ADDIS ABABA, ETHIOPIA – Professor Yetenayet Bekele Tola cringed as he patrolled the nation’s largest fruit and vegetable market recently. Mounds of lettuce and Swiss chard laid out on newspapers were wilting in the morning’s rising sun in the sprawling capital city market. Bananas in straw baskets were already bruised and blackened.
There wasn’t a refrigerator to be found to keep the crops fresh.
For Dr. Yetenayet, who studies food science and technology at Jimma University, the damaged food is a pungent reminder of a fragmented food distribution system that is a significant contributor to the country – and Africa’s – severe malnutrition problems. Losing fruits and vegetables, along with other key perishables like milk, is a loss of essential nutrients, vitamins and minerals that would otherwise help sustain millions of Ethiopians.
“There is no cold room storage whatsoever,” Dr. Yetenayet said. “The way fruits and vegetables are being handled is not up to standard. It leads to lots of spoilage. The food can’t get to people and it’s less nutritious.”
While agricultural production of fruits and vegetables in Africa’s second most populous country has surged in recent decades, millions of Ethiopians are still not eating them. Those suffering the most are the rural poor, many of them smallholder farmers living beyond the reach of electricity, refrigeration and viable markets. Most of what they grow on their tiny plots are cereal crops, including teff (a local grain), maize and sorghum, for home consumption. Fruits and vegetables are too expensive.
Refrigeration, or cold storage, certainly exists in the massive strawberry farms and flower hothouses that line the dusty roads south of Addis Ababa, the country’s capital. But Ethiopia – and Africa – are facing a reckoning in how to create and sustain a network of refrigeration to feed their own.
I recently spent a week travelling across much of Ethiopia chronicling where refrigeration was taking hold. I visited with families in rural areas and saw firsthand how food refrigeration and cold storage, while still rare, is beginning to take stronger hold in diverse parts of the country, from commercialised urban areas to a small remote island using solar-powered refrigeration.
Cold Houses and Underweight Children
Last May, a private solar mini grid operator began providing electricity – and first-ever refrigeration – to 150 village households living on Dek Island in Lake Tana, 320 kilometres northwest of Addis Ababa. A small fishermen’s cooperative is using a refrigerator to preserve tilapia and catfish they catch every day in Ethiopia’s largest lake. While most of the fish is sold in nearby Bahir Dar, more local villagers are eating it, too.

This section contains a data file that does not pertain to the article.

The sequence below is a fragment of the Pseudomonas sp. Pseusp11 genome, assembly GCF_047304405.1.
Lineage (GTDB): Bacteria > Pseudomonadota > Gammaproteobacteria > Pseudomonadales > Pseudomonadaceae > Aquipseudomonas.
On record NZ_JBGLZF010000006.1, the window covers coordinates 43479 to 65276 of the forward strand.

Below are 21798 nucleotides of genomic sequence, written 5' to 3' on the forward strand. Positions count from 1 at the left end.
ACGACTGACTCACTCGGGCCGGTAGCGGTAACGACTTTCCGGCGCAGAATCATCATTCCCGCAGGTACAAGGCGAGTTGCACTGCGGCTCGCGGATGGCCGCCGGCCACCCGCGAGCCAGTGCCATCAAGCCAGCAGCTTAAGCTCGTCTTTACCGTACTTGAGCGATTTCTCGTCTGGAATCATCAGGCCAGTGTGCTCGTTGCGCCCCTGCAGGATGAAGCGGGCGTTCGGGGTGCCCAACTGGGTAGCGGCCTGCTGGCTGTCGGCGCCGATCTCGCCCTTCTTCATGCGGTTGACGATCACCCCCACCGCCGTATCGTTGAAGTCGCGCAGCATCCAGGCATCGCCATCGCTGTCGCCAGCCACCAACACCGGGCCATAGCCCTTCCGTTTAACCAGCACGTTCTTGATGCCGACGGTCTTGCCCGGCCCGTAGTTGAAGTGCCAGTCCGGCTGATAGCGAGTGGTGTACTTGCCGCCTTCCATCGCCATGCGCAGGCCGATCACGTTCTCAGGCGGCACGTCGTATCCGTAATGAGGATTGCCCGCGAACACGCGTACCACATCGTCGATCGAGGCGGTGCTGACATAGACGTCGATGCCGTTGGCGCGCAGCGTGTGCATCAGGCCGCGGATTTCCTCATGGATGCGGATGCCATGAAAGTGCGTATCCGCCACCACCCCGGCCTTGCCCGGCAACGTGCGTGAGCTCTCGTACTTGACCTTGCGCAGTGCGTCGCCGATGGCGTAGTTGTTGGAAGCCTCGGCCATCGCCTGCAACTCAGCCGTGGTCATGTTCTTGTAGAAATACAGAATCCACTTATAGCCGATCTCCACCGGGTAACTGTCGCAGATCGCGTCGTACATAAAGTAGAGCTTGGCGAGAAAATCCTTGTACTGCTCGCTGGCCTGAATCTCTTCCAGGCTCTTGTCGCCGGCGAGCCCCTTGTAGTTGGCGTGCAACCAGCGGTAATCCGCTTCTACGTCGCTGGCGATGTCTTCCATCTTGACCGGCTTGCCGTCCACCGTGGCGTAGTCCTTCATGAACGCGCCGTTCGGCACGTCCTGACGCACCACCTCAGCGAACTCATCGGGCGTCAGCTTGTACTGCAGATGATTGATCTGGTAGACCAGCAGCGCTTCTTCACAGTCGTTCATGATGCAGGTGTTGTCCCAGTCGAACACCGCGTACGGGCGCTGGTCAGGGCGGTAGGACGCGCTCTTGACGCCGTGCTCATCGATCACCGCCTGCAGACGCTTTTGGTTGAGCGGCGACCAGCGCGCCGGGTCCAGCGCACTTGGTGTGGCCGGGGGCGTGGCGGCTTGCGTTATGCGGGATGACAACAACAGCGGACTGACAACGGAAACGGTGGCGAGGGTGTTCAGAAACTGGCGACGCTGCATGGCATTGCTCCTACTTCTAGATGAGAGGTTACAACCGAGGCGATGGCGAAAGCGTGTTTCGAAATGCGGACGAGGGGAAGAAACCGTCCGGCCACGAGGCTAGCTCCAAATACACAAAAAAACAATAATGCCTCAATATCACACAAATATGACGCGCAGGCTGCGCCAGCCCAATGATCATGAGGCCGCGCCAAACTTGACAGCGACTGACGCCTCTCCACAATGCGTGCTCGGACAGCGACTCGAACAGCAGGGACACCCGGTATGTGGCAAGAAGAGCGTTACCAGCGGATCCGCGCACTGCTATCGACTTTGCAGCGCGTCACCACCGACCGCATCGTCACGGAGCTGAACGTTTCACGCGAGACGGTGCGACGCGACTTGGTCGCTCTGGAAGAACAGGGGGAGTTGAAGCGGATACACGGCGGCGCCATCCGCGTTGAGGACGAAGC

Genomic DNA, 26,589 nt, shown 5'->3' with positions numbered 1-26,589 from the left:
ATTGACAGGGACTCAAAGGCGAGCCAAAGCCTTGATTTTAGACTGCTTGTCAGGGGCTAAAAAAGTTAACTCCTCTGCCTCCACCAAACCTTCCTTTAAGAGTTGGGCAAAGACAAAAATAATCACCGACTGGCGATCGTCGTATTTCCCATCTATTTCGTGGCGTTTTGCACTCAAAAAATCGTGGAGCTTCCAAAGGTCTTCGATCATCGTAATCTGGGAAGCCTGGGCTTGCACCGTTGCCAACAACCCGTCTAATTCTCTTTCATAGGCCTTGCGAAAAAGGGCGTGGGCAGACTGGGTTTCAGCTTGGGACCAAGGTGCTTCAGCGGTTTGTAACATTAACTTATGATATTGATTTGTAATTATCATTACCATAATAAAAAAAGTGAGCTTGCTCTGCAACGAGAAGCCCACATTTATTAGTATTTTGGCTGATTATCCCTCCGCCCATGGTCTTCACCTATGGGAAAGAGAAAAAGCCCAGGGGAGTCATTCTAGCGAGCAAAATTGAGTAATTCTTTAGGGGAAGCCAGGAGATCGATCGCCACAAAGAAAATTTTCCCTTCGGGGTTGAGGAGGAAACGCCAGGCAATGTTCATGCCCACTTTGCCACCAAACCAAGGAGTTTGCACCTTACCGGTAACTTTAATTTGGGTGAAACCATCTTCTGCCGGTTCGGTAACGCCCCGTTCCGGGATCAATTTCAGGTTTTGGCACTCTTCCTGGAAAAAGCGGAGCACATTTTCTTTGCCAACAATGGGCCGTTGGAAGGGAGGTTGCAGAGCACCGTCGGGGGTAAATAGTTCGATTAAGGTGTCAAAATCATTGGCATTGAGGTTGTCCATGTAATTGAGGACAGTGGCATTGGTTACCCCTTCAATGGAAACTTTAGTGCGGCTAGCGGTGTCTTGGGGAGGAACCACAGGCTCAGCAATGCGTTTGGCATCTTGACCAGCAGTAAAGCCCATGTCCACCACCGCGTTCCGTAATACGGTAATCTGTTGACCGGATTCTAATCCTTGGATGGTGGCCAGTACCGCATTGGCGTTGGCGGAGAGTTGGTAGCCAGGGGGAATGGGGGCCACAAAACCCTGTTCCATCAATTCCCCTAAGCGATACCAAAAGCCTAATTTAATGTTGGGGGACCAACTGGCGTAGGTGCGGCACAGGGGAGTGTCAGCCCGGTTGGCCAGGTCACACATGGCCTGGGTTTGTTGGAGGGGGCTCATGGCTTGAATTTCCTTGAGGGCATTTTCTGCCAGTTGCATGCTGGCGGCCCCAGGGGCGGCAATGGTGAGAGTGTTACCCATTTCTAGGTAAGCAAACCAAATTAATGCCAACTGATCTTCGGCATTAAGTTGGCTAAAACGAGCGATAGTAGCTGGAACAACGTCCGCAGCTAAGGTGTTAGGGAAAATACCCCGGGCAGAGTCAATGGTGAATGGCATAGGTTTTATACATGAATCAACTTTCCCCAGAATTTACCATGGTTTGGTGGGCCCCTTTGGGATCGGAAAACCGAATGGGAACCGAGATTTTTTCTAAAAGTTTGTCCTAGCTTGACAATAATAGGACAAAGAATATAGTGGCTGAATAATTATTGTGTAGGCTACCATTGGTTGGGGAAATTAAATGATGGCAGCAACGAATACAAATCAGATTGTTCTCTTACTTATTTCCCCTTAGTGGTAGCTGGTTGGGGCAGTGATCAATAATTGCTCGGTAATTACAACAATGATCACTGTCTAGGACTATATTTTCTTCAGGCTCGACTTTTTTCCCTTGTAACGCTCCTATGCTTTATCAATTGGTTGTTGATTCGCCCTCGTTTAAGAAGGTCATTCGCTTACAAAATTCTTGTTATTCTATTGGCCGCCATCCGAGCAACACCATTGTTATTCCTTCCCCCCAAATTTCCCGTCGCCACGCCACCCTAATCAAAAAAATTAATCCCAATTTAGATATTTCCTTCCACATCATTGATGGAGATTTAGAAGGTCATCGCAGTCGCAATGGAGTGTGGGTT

“It’s helping the local community consume more fish in their diets since there is always fresh fish in the refrigerator,” said Samuel Alemu, engineer and business development head at Rensys Engineering & Trading, based in Ethiopia, which is operating the 57-panel solar system, the first of its kind in the country. Built with a grant from the U.S. African Development Foundation, the mini grid is still ramping up and operating at only 35 to 50 percent capacity.
In rural areas across the country, 100 milk chilling centers are being built to help small farmers sell their fresh milk instead of losing much of it – especially milk taken from cows in the evening called “night milk” – due to lack of refrigeration. Most rural populations cannot afford fresh milk – a rich source of essential nutrients – due to inadequate chilling capacity. While 11 of the chilling centers have been built, “it’s still too early to talk about positive impacts,” says Dr. Sintayehu Yigrem, a dairy expert and professor at Hawassa University in southern Ethiopia.
These are small inroads in a country that is busting at the seams with smiling bands of children and teens in ever-more crowded villages and roadsides. It’s clear more of these projects need to be replicated on an enormous scale to reach Ethiopia’s vast rural areas that account for 80 percent of its 107 million people.
Lacking access to refrigeration and viable markets, poor rural farmers earning under $2 a day cannot afford nutritious foods. Most of the animal source food produced by smallholder farmers are sold to generate much-needed cash for cheaper foods, charcoal, kerosene, phone charging costs and other pressing needs, according to Dr. Sintayehu. They rarely have enough money to buy fruits and vegetables. Meal after meal, they eat maize, sorghum and a flat spongy bread called injera or a bread-like staple made from false banana trees.